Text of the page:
Italian police set up elite 'SAS' squad to take on the devil himself

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A SPECIALIST Italian police squad has been set up to combat a growing tide of Satanism sweeping the country.

Vatican officials have become worried at the number of churches being desecrated by Satanists and there have been several grim murders linked to devil worship.

As a result, church officials have given Italian police help to set up a special unit to deal with the phenomenon, named the Squadra Anti Sette (SAS) Anti Sect Squad. Units will work out of cities across the country to combat the nationwide problem and will be centrally controlled from Rome by police chief Gianni De Gennaro.

As well as officers who will go undercover to infiltrate the sects, the SAS units will work with psychologists. They will have help from Vatican experts on Satanism and a special freephone hotline has been set up to report occult activities.

The units' main task will be to keep an eye on the world of the occult and gather data which will help combat the problem and stop criminal acts including murder, rape and vandalism.

Many of the new wave of Satanists in Italy indulge in a potentially lethal blend of black magic, hard drugs, sex and heavy metal. One recent case that dominated the headlines was the "Beasts of Satan" trial of a group of Satanists who bludgeoned the rock band's singer and his girlfriend before burying them alive in woods near Milan.

They were all sentenced to life, and police believe there may be other victims of the sect buried in the woods as several people are missing.

The Vatican is providing help in the form of Don Oreste Benzi, one of its primary experts on Satanism and the occult.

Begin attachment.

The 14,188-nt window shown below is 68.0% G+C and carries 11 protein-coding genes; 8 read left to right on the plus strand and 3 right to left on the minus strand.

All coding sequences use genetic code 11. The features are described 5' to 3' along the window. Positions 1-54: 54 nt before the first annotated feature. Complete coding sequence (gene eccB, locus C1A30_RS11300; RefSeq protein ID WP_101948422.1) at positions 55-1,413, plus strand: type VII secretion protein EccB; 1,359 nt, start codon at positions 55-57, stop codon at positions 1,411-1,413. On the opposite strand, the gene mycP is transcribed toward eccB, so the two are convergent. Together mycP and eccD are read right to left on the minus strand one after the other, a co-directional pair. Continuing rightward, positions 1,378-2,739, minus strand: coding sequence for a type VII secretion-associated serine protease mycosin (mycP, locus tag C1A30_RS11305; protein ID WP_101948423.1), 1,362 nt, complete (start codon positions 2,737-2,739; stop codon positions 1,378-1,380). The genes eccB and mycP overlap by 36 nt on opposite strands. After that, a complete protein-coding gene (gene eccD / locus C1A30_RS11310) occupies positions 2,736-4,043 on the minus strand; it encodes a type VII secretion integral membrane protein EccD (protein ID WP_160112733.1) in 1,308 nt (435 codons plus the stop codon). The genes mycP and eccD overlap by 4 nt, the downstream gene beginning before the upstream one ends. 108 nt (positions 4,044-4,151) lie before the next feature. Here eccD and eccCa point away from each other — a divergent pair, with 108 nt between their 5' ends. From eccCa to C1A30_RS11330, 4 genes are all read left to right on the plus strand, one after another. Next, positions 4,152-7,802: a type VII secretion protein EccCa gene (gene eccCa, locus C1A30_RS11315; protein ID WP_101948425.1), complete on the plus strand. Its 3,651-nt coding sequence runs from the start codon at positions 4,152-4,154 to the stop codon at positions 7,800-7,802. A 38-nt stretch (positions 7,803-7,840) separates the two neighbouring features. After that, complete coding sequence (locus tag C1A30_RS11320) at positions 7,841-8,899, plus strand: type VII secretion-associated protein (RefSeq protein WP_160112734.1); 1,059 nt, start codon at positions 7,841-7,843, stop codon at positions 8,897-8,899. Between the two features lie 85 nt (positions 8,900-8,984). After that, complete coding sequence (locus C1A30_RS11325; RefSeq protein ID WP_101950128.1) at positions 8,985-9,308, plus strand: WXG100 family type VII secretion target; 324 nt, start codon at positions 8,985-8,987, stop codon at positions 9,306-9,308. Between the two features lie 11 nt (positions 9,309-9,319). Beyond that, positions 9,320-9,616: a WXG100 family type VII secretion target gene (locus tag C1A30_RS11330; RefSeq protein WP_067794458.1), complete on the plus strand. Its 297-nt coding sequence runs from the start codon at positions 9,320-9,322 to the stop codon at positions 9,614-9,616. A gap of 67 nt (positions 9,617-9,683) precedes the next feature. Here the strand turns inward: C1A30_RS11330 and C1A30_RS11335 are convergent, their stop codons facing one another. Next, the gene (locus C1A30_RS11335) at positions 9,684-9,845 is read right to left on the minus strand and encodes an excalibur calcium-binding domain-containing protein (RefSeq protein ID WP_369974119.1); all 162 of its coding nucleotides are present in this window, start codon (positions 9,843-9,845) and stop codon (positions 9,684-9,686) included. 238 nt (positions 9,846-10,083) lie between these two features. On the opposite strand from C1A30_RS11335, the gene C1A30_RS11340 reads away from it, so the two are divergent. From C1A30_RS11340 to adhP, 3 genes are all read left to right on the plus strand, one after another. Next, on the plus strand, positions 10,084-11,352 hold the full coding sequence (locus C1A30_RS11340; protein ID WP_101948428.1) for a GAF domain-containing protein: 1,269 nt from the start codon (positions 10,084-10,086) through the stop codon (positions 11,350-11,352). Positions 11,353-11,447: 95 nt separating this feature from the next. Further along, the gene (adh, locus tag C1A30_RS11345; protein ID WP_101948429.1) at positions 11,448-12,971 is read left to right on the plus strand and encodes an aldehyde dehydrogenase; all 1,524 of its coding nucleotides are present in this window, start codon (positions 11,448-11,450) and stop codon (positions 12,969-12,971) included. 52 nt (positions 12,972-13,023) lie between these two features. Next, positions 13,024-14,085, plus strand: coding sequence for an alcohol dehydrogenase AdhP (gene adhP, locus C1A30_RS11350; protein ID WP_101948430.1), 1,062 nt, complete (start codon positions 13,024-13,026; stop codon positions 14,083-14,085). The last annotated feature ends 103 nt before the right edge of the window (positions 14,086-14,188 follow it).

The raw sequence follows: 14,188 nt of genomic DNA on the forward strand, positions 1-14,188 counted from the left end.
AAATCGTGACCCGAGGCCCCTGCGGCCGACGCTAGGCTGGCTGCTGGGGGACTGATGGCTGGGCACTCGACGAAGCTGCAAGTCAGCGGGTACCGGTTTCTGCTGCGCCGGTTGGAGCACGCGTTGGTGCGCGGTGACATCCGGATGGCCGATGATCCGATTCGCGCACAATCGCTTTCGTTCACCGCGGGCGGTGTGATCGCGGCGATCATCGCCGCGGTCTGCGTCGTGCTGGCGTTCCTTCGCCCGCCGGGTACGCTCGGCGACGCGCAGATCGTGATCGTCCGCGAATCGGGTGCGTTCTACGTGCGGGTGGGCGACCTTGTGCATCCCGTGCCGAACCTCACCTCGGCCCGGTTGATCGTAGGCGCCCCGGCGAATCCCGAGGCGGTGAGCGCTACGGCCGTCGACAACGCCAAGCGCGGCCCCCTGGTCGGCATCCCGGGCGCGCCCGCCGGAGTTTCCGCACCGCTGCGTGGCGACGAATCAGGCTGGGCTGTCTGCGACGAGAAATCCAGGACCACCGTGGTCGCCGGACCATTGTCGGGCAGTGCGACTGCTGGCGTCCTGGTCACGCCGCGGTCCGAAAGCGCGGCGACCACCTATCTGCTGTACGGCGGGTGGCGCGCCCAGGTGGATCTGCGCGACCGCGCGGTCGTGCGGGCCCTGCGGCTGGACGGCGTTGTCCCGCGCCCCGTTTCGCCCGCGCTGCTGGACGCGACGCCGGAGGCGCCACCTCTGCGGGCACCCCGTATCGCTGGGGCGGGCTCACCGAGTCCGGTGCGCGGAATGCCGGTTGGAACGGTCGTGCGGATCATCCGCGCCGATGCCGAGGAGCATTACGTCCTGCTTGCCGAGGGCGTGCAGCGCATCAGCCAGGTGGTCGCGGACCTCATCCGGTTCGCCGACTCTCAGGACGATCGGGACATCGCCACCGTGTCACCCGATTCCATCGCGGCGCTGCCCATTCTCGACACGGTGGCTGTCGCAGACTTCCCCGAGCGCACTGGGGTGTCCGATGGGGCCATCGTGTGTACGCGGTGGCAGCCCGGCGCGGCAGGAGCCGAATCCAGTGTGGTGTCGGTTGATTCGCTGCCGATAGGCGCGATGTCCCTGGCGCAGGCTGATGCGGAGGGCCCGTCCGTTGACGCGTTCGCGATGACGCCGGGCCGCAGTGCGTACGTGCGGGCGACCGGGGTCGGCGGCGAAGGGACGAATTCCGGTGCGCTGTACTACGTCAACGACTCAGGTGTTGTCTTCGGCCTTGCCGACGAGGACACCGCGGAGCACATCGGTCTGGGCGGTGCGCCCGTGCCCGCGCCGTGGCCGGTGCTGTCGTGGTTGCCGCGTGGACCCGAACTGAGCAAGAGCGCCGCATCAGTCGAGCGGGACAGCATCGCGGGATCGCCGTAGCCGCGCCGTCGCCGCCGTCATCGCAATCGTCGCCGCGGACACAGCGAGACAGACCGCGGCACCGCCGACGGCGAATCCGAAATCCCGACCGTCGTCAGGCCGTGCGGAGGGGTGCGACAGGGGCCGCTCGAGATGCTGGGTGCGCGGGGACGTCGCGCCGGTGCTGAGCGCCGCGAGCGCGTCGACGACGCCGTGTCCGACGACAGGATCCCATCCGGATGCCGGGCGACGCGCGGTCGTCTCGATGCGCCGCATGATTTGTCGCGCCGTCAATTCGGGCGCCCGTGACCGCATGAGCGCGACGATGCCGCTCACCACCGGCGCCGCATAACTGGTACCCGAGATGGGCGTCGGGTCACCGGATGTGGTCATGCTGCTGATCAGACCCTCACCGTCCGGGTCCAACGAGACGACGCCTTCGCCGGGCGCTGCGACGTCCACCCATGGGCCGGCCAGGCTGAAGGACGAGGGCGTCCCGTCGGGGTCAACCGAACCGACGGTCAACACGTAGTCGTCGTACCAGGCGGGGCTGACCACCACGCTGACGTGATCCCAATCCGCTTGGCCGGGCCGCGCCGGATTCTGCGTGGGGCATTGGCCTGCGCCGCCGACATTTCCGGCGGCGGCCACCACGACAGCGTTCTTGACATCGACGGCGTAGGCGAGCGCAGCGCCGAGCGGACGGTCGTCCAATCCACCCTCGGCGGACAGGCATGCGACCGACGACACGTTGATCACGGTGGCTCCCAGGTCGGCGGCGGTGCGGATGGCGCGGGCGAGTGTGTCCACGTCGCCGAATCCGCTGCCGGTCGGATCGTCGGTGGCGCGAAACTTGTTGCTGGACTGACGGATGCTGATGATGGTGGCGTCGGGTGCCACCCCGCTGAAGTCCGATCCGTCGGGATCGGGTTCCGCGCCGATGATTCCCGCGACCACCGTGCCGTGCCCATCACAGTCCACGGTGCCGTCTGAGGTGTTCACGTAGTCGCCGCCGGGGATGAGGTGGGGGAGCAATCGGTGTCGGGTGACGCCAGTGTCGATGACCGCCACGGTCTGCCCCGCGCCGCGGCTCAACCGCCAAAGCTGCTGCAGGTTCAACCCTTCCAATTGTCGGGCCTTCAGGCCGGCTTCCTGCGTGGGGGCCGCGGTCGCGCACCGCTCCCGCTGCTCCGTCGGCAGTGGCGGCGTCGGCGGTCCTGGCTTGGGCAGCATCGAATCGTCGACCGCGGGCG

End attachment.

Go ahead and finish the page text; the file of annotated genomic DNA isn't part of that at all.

Don Benzi said: "We will provide the units with priests who have experience in the field of devil worship and the occult. They will help the SAS to combat this problem, which is growing at an alarming rate across Italy. Already in the past we have seen churches desecrated and lives taken away through devil worship.

"We are not just talking about murders but the psychological grip that these sects have on young people, especially taking them away from traditional social values and exposing them to all sorts of horrors.

"We estimate that there are at least 8,000 Satanic sects across the country with more than 600,000 members, and the numbers are growing all the time. That is why the Church is more than happy to help."

Don Benzi added: "Youngsters with their natural curiosity are especially attracted to the occult, and drugs are used to influence them and manipulate them."

A police spokesman in Rome said: "The department of public security decided that a group should be created to deal with the Satanism and sects in Italy.

"In several cases we have seen criminal activity including murder and sexual offences taking place."

Some, however, are not happy with the unit. Andrea Provera, who runs an occult shop in Turin, said: "We live in a lay state and a democracy so everyone is free to believe in what they want. If someone wants to worship their fridge because they are convinced it speaks, or they want to worship Satan, then that's their own business."

Civil rights groups have also expressed fears that the SAS may tackle the million Italians who belong to other minority religions who, even though they have strange practices and beliefs, are harmless.